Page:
Navy has spike in commanding-officer firings, most for personal misconduct

Discussion in 'Academy/Military News' started by bruno, Jun 17, 2011.

  1. bruno

    bruno Retired Staff Member

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    It's a tough world and it's not confined to the Navy- The Army has relieved a couple of Brigade Commanders this year for ethical issues or command climate isues.




    http://www.washingtonpost.com/natio...nal-misconduct/2011/06/14/AGZJj7YH_story.html
     
  2. bruno

    bruno Retired Staff Member

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    Actually- you are being too generous in at least some cases- for at least one of the Army Brigade Commanders relieved- it wasn't merely a poor choice it was a downright slimy and appalling set of personal actions. What a slimeball- and in one of the premier units of the US Army.:thumbdown:
     
  3. InterestedRetiree

    InterestedRetiree LCDR USNR-R

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    This is the primary reason I spoke so strongly regarding ethics training.
     
  4. Bullet

    Bullet Member

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    Unfortunately, this is an issue none of the services are immune to: senior leaders removed or reprimanded for poor personal decisions.

    I'm also wondering if this is a case where it is not so much that our leaders are more and more turning into deviants, but it is more of an issue that those above them are less and less tolerant of these types of issues amongst the so-called "rising stars". My feeling is that what may have been brushed aside in the past (looooong past) with a "desk drawer LOR" for the "golden boy/girl who made a personal mistake" in order to not jeapordize progression is now handled with instant removal and treated as career killers.

    Still doesn't excuse the behavior. Just saying that the way they are handled now may lead to this so-called "spike".
     
  5. Luigi59

    Luigi59 Banned

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    Agreed. Most of these cases seem to revolve around 2 things - alcohol, and "inappropriate relationships." I can understand (not approve of in any way, though) that alcohol impairs the decision process, and can lead to poor choices while under the influence. Poor choices that are serious enough to wreck a career. And I can understand that love/lust/infatuation/desire/etc can lead to a person thinking not with their brain but with other parts of their body.

    It's not like they are getting thrown out for running the ship aground, or other unwise command decisions made in the normal performance of their duties.

    That's why I think the Blue Angles leader who resigned over the "altitude misjudgment" during a practice round was so popular of a story - a man who put integrity of his mission over his career, something rarely reported in the news.

    But I still can't figure out why a full bird Marine colonel from Lejune would shoplift $65 worth of junk from Walmart, an embarrasing end to a 33 year career.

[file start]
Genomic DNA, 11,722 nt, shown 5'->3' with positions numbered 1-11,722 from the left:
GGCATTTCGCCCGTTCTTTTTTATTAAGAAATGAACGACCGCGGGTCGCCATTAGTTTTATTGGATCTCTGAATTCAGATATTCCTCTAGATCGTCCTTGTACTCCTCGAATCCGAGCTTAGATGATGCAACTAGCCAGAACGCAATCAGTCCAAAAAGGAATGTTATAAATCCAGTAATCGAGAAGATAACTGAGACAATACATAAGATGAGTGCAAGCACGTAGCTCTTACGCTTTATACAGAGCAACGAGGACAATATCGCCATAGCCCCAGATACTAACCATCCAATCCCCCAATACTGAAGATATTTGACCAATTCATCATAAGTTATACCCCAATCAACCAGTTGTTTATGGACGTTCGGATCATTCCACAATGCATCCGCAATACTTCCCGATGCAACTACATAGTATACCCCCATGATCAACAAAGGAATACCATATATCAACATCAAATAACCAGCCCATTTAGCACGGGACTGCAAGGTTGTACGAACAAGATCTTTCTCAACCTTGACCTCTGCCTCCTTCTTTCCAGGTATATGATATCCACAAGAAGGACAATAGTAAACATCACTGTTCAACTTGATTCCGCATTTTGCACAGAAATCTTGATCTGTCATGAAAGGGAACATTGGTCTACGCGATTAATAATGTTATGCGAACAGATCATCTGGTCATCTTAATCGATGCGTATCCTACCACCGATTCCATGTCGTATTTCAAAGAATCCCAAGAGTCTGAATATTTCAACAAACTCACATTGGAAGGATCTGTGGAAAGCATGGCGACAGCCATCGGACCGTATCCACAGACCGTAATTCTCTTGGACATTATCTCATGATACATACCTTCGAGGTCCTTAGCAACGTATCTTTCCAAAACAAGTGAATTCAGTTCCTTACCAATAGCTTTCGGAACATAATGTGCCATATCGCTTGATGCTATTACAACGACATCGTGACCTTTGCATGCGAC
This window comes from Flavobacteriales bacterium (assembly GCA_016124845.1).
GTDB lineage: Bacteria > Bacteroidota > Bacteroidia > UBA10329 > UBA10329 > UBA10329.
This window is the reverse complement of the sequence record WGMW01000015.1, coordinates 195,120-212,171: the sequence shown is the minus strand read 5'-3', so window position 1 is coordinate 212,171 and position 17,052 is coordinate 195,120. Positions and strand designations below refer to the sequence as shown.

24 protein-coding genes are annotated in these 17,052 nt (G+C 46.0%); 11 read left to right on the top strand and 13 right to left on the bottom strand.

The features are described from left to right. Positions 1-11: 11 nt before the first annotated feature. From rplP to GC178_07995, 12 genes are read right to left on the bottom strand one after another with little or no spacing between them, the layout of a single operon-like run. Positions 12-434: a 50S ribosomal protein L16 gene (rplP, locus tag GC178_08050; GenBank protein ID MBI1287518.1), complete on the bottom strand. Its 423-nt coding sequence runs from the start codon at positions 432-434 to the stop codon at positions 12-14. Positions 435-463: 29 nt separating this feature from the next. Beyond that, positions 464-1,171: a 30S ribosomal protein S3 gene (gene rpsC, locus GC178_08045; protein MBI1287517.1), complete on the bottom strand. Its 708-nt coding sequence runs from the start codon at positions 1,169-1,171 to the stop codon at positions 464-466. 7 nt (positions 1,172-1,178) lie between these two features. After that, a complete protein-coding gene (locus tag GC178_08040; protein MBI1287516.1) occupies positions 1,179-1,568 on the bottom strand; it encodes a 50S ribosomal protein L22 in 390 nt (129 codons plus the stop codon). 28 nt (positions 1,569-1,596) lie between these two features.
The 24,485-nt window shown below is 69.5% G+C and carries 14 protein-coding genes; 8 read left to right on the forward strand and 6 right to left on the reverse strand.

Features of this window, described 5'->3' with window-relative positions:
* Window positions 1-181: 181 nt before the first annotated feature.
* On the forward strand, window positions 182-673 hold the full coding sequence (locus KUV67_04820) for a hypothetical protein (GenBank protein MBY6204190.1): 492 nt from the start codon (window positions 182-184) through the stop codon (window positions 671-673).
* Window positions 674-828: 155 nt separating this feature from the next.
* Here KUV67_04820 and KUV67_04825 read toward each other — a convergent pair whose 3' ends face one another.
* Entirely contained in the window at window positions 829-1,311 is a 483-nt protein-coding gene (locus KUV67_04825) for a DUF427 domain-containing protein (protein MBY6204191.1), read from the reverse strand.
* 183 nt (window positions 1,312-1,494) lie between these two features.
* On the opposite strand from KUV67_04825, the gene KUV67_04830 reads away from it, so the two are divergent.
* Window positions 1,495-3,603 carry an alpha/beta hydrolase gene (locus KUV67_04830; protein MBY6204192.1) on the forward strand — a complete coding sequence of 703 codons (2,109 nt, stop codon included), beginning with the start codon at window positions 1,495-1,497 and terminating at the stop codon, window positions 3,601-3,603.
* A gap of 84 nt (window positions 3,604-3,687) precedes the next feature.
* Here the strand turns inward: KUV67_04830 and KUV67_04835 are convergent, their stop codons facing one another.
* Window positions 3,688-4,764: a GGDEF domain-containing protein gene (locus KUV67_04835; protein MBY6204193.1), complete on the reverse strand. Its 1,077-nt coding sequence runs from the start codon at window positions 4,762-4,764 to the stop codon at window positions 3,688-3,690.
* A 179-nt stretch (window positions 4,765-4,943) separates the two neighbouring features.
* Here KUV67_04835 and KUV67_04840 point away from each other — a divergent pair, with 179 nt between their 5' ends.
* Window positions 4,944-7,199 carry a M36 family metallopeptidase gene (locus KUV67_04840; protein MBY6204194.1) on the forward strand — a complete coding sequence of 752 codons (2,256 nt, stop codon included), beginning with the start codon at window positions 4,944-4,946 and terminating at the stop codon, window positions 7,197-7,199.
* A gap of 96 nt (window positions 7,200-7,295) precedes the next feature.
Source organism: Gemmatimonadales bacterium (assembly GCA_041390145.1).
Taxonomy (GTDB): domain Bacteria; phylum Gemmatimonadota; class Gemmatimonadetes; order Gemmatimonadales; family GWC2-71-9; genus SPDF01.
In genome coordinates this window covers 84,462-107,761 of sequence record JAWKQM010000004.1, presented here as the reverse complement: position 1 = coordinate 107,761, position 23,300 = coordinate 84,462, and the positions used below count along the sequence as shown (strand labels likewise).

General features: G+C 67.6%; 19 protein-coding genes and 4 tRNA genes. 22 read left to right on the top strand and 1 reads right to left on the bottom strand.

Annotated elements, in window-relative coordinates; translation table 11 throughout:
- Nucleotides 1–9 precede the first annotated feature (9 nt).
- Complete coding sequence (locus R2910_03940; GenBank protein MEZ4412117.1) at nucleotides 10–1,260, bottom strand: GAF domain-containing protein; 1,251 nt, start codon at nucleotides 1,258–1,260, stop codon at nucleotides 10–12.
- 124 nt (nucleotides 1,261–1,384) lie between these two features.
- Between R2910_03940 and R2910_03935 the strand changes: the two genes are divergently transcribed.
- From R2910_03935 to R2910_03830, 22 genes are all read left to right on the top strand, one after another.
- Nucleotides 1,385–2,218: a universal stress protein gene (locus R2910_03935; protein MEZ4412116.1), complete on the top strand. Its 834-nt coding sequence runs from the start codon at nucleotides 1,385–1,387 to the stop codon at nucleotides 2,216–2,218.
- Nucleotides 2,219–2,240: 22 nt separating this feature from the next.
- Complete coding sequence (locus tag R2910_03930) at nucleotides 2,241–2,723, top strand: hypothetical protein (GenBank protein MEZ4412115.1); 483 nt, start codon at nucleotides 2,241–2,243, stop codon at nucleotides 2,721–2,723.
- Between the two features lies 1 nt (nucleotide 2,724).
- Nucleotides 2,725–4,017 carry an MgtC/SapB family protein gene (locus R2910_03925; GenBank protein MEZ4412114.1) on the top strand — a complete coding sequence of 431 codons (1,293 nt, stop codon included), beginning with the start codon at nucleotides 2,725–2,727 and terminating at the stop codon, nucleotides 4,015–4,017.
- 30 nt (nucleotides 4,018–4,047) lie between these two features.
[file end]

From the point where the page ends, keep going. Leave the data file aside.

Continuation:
6. Packer

    Packer Member

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    Do these classes actually help? I have taken classes and seminars on ethics. I knew right from wrong, appropriate and inappropriate before and after the class. Nothing changed.

    Just curious?
     
  7. Capt MJ

    Capt MJ Member

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    Most do know right from wrong - as it might apply to other people. They don't care, or they believe it doesn't matter, or they believe what they are doing is so important (or they are so important) that rules don't apply to them anymore. Many are perfectly pleasant, nice, kind people, but they decide the (fill in name of service) has messed them over, so they decide to claim for expenses on a travel expenditure form they didn't incur, and they get caught. They know it's wrong, but "everyone does it," or, "the Navy never paid me for X, so I figured I was owed it." A military base closes, and many folks are out of a job. People who never took a pen home from the office are caught with reams of government-purchased paper and computers in the trunks of their cars, because they are mad and feel they have been treated unjustly. Somewhat trivial examples, but big ugly things happen in the same way. A general cheats on his NATOPS exam because he's too busy and too important in his own eyes to actually bone up on the material. A junior sailor "borrows" the Navy van over the weekend, because he/she does weird ethics calculations in their head about "it's not really wrong, because ..." I always enjoyed sitting in the back of the room at the annual New Flag Officers conference, with all the newly-selected admirals in attendance. The VCNO would give them a one-way transmission about looking around at their fellow selectees, and commenting that some percentage of them were going to be caught up in a sex scandal, inappropriate use of funds scandal or some other ethical/criminal breach, reminding them they had not suddenly become immensely smarter, more attractive or funny, just because they now wore the star of a flag officer. I have no doubt none of them thought that applied to them, yet within the year, one was caught sleeping with a subordinate enlisted person, another for living in government quarters and still receiving a housing allowance, and more in that vein.

    Hubris is a big contributor.
     

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